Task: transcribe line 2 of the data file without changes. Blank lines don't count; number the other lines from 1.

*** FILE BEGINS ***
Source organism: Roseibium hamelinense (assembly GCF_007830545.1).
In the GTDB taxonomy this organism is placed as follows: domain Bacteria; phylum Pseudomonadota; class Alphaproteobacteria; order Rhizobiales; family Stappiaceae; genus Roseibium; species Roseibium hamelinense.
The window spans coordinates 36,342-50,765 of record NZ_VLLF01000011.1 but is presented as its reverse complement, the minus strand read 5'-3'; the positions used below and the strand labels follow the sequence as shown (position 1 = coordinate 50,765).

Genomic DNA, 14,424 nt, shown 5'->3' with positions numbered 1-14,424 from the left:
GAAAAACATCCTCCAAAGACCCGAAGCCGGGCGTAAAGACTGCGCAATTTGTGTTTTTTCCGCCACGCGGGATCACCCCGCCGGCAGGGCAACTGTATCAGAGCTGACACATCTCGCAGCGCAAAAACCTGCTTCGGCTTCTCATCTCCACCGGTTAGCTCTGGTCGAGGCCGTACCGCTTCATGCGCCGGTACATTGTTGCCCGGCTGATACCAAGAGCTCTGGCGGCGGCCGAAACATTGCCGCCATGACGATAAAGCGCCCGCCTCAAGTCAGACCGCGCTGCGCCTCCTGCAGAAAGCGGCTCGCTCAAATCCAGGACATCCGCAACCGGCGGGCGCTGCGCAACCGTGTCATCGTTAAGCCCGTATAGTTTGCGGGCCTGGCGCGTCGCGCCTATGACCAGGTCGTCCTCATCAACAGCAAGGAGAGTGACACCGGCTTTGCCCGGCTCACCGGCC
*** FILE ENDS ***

In the GTDB taxonomy this organism is placed as follows: domain Bacteria; phylum Pseudomonadota; class Alphaproteobacteria; order Rhizobiales; family Stappiaceae; genus Roseibium; species Roseibium hamelinense.